Breathing With Both Lungs

meditations, photography, poetry, prayers

Lungs. A place of life and death and vulnerability…

Breathing With Both Lungs

I once heard it said
Our lungs are where we hold our grief.
When I inhale sharply, to remember
Why does it hurt to breathe?

Lament happened so long ago
Or has it been only a moment or so.

How fully has my memory constricted.
Can I locate the dull ache I long to forget.

Who’s counting? My breathing,
Your breathing, Our breathing. Exhale.

Is the level measured by exhales
Do our inhales even work anymore?

Can we fill our lungs with Presence
Or is it far too late for that now
Now that absence is all we know
Will it always hurt to breathe?

If I practice, will I remember how it was breathing with both lungs?

A few reflections:

This minuscule invader, the virus we are all shellshocked by, attacks the lungs severely.

The two people closest to me who I have lost, months and years ago, both succumbed in part to pneumonia.

My own lungs are the weakest part of me, bronchitis dozens of times as a child, often out of breath more easily than I’d like.

And this day of Good Friday, the crucifixion… this torture meant they die of asphyxiation. A horror many are living now.

Here we are, together in this great collective gasp. Anxiety is stealing our joy breath. Sadness saps our life breath. God whose breath once went out, You suffer with us and for us, and we suffer with each other. Teach us how to breathe again.

~ Janelle


meditations, photography, poetry, prayer

Throughout shadowed corners of churches crisscrossing Europe sit tiers and tires and trees of glowing candles. Icons of the voice of our longings, singing of our hope to recover what we’ve lost, to connect with beloved ones gone yet alive in our hearts.

Remembrance ~ Belgium, 1997

This image from my B&W film days calls to me every November, the month that has long been dedicated to remembrance of those separated from us for a time in this earthly life. The shorter days and the long shadows here in the North envelop me, bring me back around to the memory of my gentle father, each of my vibrant grandparents, my dear aunts and uncles – even ancestors, those who I have met only through the pages of history and yet feel connected to me.

Losing a parent, I would say, is the most surreal thing one can go through. Nothing can prepare you, and it remains forever a journey through uncharted wilderness.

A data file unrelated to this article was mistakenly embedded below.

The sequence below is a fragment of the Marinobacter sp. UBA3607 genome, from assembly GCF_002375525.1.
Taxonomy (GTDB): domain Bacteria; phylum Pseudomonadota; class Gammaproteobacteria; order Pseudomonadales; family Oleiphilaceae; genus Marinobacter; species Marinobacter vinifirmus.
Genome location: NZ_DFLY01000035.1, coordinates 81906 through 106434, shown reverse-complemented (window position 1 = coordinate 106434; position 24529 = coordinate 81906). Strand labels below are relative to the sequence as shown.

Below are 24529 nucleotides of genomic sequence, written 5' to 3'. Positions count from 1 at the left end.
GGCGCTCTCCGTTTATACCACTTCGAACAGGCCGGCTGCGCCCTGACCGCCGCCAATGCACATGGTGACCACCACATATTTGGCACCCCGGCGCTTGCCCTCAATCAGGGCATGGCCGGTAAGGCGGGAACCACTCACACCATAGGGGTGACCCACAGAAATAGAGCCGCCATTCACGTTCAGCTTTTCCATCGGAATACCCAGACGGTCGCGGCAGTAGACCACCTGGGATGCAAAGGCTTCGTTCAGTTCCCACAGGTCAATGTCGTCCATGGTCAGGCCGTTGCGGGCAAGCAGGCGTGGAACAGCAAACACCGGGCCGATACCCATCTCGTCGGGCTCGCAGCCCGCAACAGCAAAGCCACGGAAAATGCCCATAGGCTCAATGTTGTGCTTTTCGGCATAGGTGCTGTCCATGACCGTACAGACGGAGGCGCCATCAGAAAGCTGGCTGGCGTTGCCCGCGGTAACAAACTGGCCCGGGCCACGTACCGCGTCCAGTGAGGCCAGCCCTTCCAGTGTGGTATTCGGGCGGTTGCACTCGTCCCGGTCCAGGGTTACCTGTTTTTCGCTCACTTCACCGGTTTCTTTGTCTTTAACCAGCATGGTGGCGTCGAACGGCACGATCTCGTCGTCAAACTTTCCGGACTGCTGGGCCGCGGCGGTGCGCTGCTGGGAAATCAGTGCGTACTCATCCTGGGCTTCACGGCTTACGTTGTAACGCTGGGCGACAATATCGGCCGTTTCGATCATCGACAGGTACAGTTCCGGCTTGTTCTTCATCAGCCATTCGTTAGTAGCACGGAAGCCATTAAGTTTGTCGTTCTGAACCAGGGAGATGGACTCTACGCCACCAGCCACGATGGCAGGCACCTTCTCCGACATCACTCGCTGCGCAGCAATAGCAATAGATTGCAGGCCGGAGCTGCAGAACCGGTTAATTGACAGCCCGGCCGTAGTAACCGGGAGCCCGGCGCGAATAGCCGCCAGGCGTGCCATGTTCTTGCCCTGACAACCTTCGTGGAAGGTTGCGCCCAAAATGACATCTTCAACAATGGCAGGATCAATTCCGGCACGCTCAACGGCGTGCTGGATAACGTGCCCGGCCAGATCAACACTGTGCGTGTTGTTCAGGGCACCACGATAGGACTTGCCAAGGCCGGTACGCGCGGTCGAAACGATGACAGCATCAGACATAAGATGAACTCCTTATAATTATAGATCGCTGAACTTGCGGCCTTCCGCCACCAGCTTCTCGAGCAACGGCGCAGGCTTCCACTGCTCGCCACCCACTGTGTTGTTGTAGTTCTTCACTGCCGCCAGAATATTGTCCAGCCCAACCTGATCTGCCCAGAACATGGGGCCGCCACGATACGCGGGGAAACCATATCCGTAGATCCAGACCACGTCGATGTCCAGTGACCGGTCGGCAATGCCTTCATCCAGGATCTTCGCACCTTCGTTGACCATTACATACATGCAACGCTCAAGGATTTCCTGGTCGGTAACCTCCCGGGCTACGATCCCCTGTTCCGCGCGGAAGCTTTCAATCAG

I wrote this poem years ago for my boyfriend at the time, who had just lost his elderly father. For all those missing a parent, this is for you…

lament the separation
yet even more give thanks 
for his life, and for the gifts... 

life, love, faith.  

grieve with all your might, 
and may Mercy bring comfort to your heart.  

Thorns and Roses: a meditation on miracles + suffering

faith, poetry, the spiritual life

Daily I turn around and tragedy is before me, many far but some are near, twists and turns of events not my own and yet my own, reminding me that I am a colorful thread somewhere in the interwoven tapestry of this world. What hue is your thread? Quite sure mine is a deep burgundy, the color of wine and garnets, with a vein of shimmery metallic gold.

Poetry has always been my response to that which is intense and mysterious in my life. At this moment, I contend with the stress of a close friend who remains seriously chronically ill, and unimaginably heavy realities which have touched others around me. A musician friend recently asked me, do you believe in miracles? I didn’t know what to say… yes, yes I absolutely do ~ and yet, in the face of helplessness and hopelessness, what does this even mean?

By staying in this tension, with these twin weights of love and suffering… is this then the place of faith and of miracles? The mysterious realm of the heart, where heaven meets earth and the impossible is ever so possible?

Our brokenness meets our longing for wholeness as we receive the gaze of the compassionate One who is so intimately with us in our love and in our suffering. Perhaps my belief is that, more often than we realize, miracles happen via healing from the inside out.

From San Diego Art Museum

Madonna of the Roses, detail, 1485



life, delicate and fragile

gives way without warning

suffering weaves its coarse tapestry

a pattern of thorns and roses


foreheads to the earth

tease out our mirrored hope

as we stand on the promise

of miracles tenacious


begging receiving holding

the gaze of the compassionate One